Three Intermezzi (ca. 14')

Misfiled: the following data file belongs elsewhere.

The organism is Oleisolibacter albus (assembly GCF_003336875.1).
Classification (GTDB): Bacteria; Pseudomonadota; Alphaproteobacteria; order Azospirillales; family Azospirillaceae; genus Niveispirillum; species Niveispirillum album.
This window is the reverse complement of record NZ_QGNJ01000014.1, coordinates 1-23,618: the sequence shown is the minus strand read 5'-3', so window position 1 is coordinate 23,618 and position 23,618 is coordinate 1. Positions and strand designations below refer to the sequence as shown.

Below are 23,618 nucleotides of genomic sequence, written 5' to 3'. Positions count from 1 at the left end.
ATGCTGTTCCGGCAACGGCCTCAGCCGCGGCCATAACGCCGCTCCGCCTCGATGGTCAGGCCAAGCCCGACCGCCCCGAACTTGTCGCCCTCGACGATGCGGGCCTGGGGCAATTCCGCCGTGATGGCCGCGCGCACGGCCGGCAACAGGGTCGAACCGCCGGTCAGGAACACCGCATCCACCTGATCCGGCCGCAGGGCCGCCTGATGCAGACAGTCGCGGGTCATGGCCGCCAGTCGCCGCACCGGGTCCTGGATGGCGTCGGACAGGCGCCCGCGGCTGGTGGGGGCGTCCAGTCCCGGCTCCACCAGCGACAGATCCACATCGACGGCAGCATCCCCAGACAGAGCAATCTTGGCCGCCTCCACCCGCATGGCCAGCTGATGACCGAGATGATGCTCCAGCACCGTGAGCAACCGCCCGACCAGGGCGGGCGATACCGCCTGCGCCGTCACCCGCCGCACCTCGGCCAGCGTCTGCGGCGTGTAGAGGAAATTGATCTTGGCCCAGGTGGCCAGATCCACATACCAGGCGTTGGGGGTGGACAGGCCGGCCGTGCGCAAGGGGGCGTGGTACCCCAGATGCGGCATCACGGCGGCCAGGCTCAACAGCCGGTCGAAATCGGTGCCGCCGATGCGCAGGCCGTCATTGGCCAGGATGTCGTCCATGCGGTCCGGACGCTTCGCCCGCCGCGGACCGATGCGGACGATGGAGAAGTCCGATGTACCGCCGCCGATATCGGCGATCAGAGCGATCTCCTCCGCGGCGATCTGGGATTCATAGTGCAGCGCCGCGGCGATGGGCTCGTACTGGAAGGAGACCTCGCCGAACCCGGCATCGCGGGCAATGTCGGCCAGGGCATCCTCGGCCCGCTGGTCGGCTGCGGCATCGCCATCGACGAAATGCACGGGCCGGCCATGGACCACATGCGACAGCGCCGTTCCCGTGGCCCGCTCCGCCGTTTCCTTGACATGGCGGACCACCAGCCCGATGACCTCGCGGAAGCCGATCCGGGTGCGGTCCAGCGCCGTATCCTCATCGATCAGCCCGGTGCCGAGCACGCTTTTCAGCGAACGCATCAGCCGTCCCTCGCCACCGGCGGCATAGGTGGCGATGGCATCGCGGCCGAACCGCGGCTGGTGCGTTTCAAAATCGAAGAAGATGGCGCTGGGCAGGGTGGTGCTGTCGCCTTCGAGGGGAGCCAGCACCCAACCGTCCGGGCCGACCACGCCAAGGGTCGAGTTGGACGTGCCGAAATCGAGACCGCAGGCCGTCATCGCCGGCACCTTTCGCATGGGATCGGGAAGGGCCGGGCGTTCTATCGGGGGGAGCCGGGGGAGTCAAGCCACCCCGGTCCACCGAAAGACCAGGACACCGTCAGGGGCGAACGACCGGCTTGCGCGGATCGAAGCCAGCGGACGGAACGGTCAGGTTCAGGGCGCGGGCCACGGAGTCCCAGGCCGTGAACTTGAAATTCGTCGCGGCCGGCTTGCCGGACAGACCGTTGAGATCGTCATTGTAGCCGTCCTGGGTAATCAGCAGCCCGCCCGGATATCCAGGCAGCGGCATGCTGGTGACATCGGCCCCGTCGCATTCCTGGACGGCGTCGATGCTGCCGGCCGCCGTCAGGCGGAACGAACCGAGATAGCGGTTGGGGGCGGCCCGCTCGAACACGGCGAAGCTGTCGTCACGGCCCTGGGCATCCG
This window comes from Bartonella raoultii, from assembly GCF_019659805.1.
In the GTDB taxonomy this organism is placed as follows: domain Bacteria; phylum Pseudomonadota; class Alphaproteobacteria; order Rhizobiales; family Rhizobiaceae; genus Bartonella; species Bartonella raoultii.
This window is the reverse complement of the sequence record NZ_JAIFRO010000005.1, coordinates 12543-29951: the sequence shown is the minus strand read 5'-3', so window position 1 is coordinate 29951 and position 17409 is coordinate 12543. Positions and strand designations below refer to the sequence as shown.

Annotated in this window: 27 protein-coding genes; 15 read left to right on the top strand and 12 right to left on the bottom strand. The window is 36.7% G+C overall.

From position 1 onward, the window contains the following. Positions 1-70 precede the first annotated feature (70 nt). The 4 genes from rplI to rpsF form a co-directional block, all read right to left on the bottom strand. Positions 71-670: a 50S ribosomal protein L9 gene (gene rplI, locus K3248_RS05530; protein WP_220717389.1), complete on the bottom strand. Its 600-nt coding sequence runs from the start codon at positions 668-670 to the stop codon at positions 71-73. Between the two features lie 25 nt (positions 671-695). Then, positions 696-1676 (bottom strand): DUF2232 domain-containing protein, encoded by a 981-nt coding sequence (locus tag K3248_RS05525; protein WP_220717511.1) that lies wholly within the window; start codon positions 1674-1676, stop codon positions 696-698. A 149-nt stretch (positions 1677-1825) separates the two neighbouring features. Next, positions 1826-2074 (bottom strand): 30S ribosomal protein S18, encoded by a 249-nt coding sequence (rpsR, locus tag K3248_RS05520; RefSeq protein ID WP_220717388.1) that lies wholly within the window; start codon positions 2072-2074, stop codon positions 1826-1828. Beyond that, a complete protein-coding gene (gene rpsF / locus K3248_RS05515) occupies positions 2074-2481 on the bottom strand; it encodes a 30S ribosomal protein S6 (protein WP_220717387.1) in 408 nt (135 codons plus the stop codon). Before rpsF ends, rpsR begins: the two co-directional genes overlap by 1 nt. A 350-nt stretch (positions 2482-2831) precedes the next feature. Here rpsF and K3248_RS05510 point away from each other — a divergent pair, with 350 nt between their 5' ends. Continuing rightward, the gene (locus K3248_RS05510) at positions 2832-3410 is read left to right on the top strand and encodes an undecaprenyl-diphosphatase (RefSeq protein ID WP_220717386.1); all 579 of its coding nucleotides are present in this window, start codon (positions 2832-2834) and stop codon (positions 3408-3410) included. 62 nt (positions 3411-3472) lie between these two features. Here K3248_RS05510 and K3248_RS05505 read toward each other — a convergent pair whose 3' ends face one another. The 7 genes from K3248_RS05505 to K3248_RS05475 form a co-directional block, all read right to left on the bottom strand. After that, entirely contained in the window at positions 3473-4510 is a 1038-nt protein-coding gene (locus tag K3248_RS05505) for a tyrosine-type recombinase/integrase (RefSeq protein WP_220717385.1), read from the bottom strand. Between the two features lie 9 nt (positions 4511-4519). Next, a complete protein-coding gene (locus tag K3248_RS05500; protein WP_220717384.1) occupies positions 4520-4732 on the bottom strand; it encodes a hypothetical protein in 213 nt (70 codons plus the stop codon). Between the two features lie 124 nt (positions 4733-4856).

From program notes by Christina Dahl: 'Schoenfield has described his Three Intermezzi as one of a very few works he has written simply to please himself. In his words, 'Here is music my hands feel like touching with sounds my ears enjoy perceiving.' Its three movements were written at different times, but coalesced into a single work. This kind of assembly has many precedents in music history; among the most famous examples is Beethoven's 'Kreutzer' Sonata for Violin and Piano. The Three Intermezzi explore an interior world devoid of anything ostentatious. Schoenfield's signature counterpoint--echoing both Bach and Brahms--is evident throughout. The music is intimate, serene and contemplative. 'It's the sort of music I improvise at night with the lights out and the house empty,' he says. The first Intermezzo quotes a bit of a Bach prelude, then develops it in waves and spirals that course up and down the keyboard. The theme periodically resurfaces to initiate new rounds of exploratory counterpoint, leading down unanticipated paths, until it takes a final bow and exits. The second Intermezzo emerges from a single repeated note into an oscillating minor third and finally into a dark and soulful sicilienne. More active music inhabits the middle section, then is laid over the opening material, and finally thins to its original texture to end the piece. The third Intermezzo, as long as the other two combined, explores the boundaries where decidedly crafted music and mediation combine.'